The Baltic Sea is one of the most polluted seas in the world. This is partly down to human activity – the Baltic Sea Region is home to 85 million people, along with industries and vast agricultural areas; and partly physical geography – the Baltic Sea is almost completely enclosed, meaning pollutants that enter it tend to stay there.
One of the biggest pollution problems is eutrophication, mostly caused by run-off of elements like nitrogen and phosphorus from farms and fields. In the sea they cause marine plants to grow so much they unbalance ecosystems, harming biodiversity and even creating dead zones on the seabed.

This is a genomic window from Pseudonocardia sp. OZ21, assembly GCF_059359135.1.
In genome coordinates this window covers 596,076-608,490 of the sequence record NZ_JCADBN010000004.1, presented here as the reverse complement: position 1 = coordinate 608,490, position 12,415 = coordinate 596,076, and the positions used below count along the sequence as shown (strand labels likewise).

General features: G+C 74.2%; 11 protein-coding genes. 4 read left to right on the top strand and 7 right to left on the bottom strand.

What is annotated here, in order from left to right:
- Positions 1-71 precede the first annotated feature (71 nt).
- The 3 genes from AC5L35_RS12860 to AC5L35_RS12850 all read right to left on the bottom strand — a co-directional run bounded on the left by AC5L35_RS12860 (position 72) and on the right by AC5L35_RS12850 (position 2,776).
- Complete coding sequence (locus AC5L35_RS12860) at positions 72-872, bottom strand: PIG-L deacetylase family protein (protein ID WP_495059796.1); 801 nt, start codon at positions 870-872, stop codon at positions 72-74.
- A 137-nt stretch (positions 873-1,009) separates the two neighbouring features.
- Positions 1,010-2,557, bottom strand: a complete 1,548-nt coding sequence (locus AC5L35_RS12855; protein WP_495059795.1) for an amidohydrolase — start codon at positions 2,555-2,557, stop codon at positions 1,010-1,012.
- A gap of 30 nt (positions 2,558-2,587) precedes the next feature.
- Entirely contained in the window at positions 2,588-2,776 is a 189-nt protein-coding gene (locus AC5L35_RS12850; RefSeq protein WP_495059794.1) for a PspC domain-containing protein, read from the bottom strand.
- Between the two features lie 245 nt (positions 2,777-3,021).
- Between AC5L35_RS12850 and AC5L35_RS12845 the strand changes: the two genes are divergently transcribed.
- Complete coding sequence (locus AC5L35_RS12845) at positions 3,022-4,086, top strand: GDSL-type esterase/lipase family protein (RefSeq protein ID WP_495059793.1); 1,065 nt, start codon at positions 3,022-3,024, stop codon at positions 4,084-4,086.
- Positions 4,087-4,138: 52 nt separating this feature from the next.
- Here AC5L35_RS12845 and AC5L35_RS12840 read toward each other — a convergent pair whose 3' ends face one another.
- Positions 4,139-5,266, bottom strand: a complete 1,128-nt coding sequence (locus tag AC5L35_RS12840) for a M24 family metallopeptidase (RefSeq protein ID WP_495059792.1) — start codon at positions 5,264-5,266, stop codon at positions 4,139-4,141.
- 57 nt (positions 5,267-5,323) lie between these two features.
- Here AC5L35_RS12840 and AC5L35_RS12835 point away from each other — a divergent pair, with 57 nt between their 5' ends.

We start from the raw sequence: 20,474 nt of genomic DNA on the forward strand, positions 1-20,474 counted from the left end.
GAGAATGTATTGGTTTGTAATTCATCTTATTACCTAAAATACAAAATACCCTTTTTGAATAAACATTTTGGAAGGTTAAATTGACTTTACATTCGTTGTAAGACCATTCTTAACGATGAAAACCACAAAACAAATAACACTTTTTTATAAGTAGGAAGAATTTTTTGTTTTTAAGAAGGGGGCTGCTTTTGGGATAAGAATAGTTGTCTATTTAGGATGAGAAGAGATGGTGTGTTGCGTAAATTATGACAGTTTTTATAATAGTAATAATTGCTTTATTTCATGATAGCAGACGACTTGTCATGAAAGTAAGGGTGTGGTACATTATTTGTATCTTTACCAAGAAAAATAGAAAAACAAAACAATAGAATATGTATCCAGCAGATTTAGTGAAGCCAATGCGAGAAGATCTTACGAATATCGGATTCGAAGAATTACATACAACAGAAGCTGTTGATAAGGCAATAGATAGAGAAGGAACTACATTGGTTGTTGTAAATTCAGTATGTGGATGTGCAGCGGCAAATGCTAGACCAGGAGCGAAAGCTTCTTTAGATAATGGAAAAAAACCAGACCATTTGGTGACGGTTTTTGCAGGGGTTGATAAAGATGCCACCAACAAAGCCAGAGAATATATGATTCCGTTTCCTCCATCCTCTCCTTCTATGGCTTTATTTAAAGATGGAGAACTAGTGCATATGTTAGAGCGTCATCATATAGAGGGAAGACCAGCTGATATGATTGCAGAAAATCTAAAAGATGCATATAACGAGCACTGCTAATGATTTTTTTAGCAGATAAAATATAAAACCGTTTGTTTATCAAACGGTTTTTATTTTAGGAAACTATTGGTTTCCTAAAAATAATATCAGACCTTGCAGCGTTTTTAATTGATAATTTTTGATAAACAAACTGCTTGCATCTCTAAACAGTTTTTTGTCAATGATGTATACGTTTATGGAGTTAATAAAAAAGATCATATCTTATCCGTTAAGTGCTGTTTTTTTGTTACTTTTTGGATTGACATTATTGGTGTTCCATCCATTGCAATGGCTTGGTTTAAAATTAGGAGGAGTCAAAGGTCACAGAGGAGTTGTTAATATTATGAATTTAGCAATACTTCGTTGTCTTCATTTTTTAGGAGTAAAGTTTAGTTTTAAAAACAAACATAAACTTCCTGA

But on land, these nutrients are essential to agriculture; and in the case of phosphorus finite, non-renewable resources.
Watch a new film about how the BONUS RETURN project is seeking ecotechnology solutions that can recapture waste phosphorus before it reaches the sea, and turn it back into a productive resource, keeping it in the Baltic region economies.